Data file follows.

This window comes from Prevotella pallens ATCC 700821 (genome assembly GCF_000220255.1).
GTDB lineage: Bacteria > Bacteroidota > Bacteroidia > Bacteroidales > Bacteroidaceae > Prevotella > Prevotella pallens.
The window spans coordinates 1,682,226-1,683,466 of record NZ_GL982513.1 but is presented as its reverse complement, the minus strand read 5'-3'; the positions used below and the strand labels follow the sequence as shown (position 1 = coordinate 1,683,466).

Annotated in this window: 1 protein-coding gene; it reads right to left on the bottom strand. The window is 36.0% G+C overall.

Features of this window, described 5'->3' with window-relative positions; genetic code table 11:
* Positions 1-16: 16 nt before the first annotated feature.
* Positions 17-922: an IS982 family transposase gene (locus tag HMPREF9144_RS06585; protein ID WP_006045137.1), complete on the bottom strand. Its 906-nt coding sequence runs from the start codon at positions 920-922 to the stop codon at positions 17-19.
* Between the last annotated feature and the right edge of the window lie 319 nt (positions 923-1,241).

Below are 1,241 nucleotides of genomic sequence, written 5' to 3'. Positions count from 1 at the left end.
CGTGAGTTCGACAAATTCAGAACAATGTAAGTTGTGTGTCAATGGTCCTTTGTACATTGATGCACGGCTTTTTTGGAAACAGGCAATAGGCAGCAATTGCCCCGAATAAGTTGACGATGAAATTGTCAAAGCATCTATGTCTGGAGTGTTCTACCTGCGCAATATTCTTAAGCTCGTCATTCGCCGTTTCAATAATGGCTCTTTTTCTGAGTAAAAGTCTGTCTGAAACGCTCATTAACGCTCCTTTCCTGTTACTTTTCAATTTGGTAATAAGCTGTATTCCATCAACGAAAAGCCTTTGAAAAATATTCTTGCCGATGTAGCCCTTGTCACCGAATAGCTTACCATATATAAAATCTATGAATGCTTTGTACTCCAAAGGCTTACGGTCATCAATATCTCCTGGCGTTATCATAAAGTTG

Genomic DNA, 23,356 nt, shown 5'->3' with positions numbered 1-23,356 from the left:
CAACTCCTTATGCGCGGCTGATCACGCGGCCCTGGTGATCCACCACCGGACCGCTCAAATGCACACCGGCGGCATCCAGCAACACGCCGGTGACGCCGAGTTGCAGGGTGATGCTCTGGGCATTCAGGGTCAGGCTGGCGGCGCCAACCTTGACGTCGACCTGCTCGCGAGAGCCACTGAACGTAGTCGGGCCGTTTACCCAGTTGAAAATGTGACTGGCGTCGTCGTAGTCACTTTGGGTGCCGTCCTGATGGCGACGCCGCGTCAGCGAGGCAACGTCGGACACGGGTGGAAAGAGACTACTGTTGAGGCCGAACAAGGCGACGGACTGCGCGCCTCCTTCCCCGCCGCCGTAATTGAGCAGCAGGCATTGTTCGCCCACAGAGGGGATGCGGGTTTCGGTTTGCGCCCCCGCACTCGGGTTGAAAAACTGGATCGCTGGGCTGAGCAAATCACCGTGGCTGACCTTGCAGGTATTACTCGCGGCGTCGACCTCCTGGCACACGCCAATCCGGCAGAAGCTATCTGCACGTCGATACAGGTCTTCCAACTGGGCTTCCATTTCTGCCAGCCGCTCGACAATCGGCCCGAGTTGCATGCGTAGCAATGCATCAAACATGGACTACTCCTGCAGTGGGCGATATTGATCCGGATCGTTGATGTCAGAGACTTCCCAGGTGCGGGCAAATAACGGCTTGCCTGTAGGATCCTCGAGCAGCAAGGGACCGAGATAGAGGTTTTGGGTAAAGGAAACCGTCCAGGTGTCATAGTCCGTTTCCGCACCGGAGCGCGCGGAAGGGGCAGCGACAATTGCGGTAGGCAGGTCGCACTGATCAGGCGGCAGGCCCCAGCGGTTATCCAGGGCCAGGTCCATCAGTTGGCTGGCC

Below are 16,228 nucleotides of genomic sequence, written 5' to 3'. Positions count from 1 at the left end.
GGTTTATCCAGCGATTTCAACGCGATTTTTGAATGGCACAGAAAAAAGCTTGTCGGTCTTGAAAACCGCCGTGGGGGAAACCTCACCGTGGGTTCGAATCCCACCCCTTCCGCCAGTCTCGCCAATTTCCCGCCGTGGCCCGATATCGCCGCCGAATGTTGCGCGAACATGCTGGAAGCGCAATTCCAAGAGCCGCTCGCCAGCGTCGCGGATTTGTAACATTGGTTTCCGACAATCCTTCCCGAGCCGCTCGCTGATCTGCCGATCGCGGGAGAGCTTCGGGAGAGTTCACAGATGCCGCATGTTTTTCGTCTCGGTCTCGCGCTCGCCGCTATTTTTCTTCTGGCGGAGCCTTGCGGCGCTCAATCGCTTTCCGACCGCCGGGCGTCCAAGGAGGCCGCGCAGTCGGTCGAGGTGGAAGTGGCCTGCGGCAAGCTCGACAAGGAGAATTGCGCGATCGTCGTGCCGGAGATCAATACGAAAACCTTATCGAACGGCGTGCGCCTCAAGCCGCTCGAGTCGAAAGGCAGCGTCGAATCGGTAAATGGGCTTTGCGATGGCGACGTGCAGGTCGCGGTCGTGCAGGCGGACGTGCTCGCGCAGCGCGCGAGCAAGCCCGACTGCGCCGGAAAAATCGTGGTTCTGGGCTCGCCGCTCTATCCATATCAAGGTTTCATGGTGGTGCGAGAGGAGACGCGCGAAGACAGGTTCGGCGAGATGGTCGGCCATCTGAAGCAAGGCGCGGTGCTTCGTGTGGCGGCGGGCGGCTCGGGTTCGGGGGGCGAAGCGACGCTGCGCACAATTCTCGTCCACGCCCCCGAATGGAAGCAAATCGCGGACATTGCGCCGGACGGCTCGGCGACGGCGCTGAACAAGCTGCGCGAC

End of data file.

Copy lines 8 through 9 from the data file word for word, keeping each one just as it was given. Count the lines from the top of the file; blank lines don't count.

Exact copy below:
* Between the last annotated feature and the right edge of the window lie 319 nt (positions 923-1,241).

Below are 1,241 nucleotides of genomic sequence, written 5' to 3'. Positions count from 1 at the left end.